Intravitreal in opthamology

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A presentation from Dr. Atul Dhavan from Dr. Agarwal's Eye Hospital , Chennai in Kalpavriksha 2012- Chennai

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Intravitreal in opthamology

  1. 1. Retinal Lasers in Ophthalmology Dr. Atul Dhawan (M.S., F.E.R.C.) Vitreo-Retina Consultant Dr. Agarwal’s Retina Foundation Chennai
  2. 2. INTRODUCTIONLASER is an acronym for:• L : Light• A : Amplification (by)• S : Stimulated• E : Emission (of)• R : RadiationTerm coined by Gordon Gould.Lase means to absorb energy in one form and to emit a new form oflight energy which is more useful.
  3. 3. Gordon Gould [1959]
  4. 4. The Electromagnetic Spectrum
  5. 5. Incandescent vs. Laser Light1. Many wavelengths 1. Monochromatic2. Multidirectional 2. Directional3. Incoherent 3. Coherent
  6. 6. These three properties of laser light arewhat can make it more hazardous thanordinary light. Laser light can deposit alot of energy within a small area.
  7. 7. Two things to produce laser1. Population inversion2. Stimulated emission
  8. 8. Stimulated emission• Suppose an electron is in a higher energy level and a photon comes along with an energy equal to the difference between the electrons energy and a lower energy. What will happen is that the photon will stimulate the electron to fall into the lower energy state, thereby emitting a photon. This is pictured below.• The emitted photon will have the same energy as the original photon, and viewed as waves we will then have two waves emerging from the atom in phase with the same frequency. Such waves will constructively interfere, leading to a more intense wave.
  9. 9. Types of Lasers LASERS Gas Solid State Metal EXCIMER Dye Diode Vapour Argon Ruby Copper Argon Fluoride Krypton Nd Yag Gold Helium NeonCarbon Dioxide
  10. 10. Factors effecting retinal photocoagulation• Degree of scattering• Absorption of energy by ocular pigments• Spot size• Power used• Exposure time
  11. 11. Ocular pigments• Melanin:  RPE, Choroid  Argon Blue, Krypton  Pan Retinal Photocoagulation Haemoglobin: Absorb blue,green and yellow but poor for red light.  Argon Green are absorbed, Krypton yellow. These laser are found to be useful to coagulate the blood vessels.• Xanthophyll:  Macular area  Maximum absorption is blue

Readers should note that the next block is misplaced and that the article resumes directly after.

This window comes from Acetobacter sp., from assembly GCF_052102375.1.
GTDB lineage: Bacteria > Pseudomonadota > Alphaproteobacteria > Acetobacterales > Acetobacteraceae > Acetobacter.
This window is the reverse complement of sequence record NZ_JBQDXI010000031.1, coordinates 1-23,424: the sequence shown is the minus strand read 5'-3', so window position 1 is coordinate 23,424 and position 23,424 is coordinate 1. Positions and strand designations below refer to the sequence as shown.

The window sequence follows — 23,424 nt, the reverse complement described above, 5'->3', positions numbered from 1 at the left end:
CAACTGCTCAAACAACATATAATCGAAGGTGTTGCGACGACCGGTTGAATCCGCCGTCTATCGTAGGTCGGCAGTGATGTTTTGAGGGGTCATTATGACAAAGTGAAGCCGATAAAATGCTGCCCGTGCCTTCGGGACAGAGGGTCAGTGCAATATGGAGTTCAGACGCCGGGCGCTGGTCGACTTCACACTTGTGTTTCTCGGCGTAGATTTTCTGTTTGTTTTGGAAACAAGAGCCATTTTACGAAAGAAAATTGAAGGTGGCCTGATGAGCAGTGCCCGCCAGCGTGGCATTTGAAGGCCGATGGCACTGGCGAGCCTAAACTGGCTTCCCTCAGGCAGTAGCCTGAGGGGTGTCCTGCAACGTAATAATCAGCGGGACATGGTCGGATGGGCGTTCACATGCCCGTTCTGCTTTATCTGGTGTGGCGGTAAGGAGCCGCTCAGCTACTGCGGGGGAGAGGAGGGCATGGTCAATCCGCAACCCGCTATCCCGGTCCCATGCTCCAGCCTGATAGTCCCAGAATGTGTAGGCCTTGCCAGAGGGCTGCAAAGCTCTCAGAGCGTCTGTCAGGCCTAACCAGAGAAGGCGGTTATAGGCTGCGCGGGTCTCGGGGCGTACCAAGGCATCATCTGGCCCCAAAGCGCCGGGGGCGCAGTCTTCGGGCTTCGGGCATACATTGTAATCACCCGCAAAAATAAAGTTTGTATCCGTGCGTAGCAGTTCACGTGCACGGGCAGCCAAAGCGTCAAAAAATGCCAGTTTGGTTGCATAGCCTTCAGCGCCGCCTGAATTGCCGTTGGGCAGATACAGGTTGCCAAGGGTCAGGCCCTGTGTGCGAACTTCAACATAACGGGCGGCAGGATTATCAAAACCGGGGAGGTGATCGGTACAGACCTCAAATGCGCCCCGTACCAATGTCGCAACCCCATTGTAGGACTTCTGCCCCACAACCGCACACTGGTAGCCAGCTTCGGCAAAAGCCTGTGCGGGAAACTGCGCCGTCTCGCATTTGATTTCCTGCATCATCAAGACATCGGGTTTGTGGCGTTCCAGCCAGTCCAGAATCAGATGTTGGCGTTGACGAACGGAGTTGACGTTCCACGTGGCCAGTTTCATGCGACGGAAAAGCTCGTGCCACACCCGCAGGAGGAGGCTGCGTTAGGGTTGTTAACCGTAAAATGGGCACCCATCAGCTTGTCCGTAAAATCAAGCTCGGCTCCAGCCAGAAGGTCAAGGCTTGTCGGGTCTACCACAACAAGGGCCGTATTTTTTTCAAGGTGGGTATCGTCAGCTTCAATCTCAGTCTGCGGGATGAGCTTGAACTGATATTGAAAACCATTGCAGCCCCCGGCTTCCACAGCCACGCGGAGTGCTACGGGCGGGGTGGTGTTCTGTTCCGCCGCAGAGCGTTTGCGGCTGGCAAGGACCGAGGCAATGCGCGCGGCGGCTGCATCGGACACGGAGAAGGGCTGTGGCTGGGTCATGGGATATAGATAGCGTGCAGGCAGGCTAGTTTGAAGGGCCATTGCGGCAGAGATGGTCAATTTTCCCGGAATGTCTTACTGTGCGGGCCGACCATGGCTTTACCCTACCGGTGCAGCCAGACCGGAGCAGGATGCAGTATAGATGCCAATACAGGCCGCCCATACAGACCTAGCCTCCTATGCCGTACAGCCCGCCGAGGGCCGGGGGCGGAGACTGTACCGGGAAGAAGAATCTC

12. 12. Laser effects LASER TISSUE Thermal Photo- Ionizing Effect Effect chemical Photocoagulation  Photoradation  Photoablation. Photovaporization
  13. 13. THREE BASIC LIGHT TISSUE INTERACTIONS(1) Photocoagulation: Laser Light transfer energy Target Tissue[absorption by ocular pigments] Generate Heat[transfer to tissue by thermal conduction] Denatures Proteins (Coagulation)Rise in temperature of about 10 to 20 0C will cause coagulation of tissue.
  14. 14. PHOTOCHEMICAL EFFECTPHOTORADIATION :• Hematoporphyrin Derivatives administerd i.v. are selectively taken up by metabolically active tissue. subsequently irradiated by rhodamine dye laser[630 nm] 72 hours injection .This leads to formation of singlet oxygen which is cytotoxic.e.g. Treatment of ocular tumour and CNV
  15. 15. THREE BASIC COMPONENTS A Laser Exciting Optical Cavity Medium Methods (Laser Tube)• e.g. Solid, • for exciting • around the Liquid or Gas atoms or medium molecules in which act as the medium a resonator e.g. Light, Electricity
  16. 16. MODES OF LASER OPERATIONContinuous Wave • It deliver their energy in a (CW) Laser: continuous stream of photons. • Produce energy pulses of a few Pulsed Lasers: tens of micro to few mili second. Q Switches • Deliver energy pulses of extremely Lasers: short duration (nano second). A Mode-locked • Emits a train of short duration Lasers: pulses (picoseconds).
  17. 17. Laser delivery system• SLIT LAMP• LASER INDIRECT OPHTHALMOSCOPE• ENDOLASER
  18. 18. Lenses for laser
  19. 19. PRP Lens Image magnification: 1.96 FOV : 165 degree LSMF: 0.51
  20. 20. VOLK AREA CENTRALIS IImage magnification: 1.05 LSMF : 0.95 FOV : 82 degree
  21. 21. CLASSIFICATION OF CHORIORETINAL BURN INTENSITY• Light : Barely visible retinal blanching• Mild : Faint white retinal burn• Moderate : Opaque dirty white retinal burn• Heavy : Dense white retinal burn
  22. 22. Pan Retinal Photocoagulation
  23. 23. LASER TREATMENT OF FUNDUS DISORDERS• Diabetic Retinopathy• Retinal Vascular Diseases• Choroidal Neovascularization (CNV)• Eales disease• Central Serous Retinopathy (CSR)• Retinal Break/Detachment• Tumour
  24. 24. India-Diabetic capital of the worldINCIDENCE BETWEEN 20-79 YRS HAS GONE UP 6 FOLD IN THE LAST DECADEYear No. of people 2006 41 millions 2025 80 millions Data Source Dr J Brown,Chair,IDF Task Force
  25. 25. DIABETES CHALLANGE EVERY ONE KNOWS SOMEONE WHO HAS DIABETES.“IT IS THAT COMMON IN INDIA”